A Project of the Community Action Agency of St. Louis County, Inc. (CAASTLC), we increase access to affordable fresh produce through our unique income-tiered CSA (Community Supported Agriculture) model, bringing together members of all different economic backgrounds.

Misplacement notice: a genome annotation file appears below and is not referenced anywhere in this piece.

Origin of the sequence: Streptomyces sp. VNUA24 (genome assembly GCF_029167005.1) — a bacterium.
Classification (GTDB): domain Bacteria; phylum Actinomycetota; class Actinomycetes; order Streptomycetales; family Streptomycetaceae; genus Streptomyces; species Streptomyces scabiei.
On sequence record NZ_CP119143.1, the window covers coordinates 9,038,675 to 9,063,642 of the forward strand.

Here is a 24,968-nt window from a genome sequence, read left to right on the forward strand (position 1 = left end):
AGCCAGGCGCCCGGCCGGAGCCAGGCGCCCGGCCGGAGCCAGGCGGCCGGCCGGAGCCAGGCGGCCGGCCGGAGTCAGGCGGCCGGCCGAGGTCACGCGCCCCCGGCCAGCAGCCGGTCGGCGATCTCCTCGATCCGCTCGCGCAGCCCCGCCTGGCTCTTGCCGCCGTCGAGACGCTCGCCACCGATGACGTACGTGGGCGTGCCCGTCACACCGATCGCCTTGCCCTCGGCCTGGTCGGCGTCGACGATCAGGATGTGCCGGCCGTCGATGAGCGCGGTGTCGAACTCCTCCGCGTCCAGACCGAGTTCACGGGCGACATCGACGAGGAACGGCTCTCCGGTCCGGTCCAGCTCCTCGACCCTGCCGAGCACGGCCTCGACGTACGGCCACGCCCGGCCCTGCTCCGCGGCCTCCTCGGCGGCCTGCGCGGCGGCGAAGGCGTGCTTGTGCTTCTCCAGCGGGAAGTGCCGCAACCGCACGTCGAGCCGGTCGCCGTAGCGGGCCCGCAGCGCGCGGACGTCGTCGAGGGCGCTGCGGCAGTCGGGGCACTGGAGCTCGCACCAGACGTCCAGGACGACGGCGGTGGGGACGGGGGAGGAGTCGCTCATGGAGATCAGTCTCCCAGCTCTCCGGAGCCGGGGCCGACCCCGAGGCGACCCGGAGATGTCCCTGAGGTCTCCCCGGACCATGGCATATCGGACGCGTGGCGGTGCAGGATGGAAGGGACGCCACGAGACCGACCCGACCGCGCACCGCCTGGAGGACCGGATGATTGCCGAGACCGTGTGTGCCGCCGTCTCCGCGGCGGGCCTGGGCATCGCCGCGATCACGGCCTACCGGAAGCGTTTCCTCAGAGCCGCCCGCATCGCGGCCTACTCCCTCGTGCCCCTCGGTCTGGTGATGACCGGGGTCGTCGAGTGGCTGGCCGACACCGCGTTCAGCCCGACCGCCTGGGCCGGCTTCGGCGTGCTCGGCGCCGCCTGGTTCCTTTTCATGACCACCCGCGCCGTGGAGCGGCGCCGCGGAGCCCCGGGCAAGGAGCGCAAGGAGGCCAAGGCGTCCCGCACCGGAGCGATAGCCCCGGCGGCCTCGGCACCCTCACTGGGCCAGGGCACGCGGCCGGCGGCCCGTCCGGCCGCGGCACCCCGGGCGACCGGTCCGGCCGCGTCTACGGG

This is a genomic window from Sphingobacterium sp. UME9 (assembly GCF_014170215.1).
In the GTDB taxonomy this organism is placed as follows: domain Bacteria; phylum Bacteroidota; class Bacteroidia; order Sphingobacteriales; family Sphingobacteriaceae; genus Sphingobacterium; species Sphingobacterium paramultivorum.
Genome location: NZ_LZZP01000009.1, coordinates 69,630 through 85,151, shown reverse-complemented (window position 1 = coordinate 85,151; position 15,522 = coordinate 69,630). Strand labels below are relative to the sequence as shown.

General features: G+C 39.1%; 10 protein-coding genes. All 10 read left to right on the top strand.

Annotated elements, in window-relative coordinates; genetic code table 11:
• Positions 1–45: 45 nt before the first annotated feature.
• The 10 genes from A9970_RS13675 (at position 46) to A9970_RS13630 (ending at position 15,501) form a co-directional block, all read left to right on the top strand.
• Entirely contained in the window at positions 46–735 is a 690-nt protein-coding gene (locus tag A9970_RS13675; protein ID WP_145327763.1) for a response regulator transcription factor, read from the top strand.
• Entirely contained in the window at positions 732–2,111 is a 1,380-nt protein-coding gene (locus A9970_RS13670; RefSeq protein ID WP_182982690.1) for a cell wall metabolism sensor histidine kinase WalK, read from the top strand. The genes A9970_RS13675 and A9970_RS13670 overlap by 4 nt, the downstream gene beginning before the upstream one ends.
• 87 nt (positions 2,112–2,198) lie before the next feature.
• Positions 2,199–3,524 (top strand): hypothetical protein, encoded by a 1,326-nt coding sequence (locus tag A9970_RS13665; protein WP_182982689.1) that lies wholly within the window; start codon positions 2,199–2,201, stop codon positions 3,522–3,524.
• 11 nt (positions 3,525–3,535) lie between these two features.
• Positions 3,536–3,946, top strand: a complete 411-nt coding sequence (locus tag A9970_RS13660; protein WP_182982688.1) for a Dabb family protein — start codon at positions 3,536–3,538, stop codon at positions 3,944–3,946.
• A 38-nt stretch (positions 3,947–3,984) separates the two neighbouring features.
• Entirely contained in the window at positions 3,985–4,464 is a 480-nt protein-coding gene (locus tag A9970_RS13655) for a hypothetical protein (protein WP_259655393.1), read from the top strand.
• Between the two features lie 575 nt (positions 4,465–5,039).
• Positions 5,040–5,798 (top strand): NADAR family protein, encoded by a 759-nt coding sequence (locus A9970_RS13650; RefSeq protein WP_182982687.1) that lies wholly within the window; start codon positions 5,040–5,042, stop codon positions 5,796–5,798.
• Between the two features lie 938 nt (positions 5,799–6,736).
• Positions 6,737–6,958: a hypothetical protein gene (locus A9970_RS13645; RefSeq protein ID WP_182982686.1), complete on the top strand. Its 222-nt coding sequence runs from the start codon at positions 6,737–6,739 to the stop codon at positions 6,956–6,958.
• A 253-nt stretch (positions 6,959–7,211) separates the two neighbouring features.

Hello everyone, I thought you may be interested in what’s happening at the farm here in mid-March. I’ve taken a few good walks around the property and of course have caught myself gazing out the parsonage window on the colder, more unforgiving days. I find observation to not only be incredibly important, but also one of the more enjoyable aspects of growing on a piece of land. To me it’s similar to “measure twice, cut once”. Only after careful observation and thoughtful planning should we fire up our toothed metal. The vegetable plot gets most of my attention, but it’s only one small part of this ecosystem, and late winter offers a great time to notice the not-so-obvious goings-on here in Spanish Lake. I’m trying to get better about learning botanical (Latin) names of the different plant species here so I’m including them where I can for practice. Also, I’m realizing I have an outdated camera on my phone, so the pictures aren’t quite what I’d like, but like many things, they’ll have to do.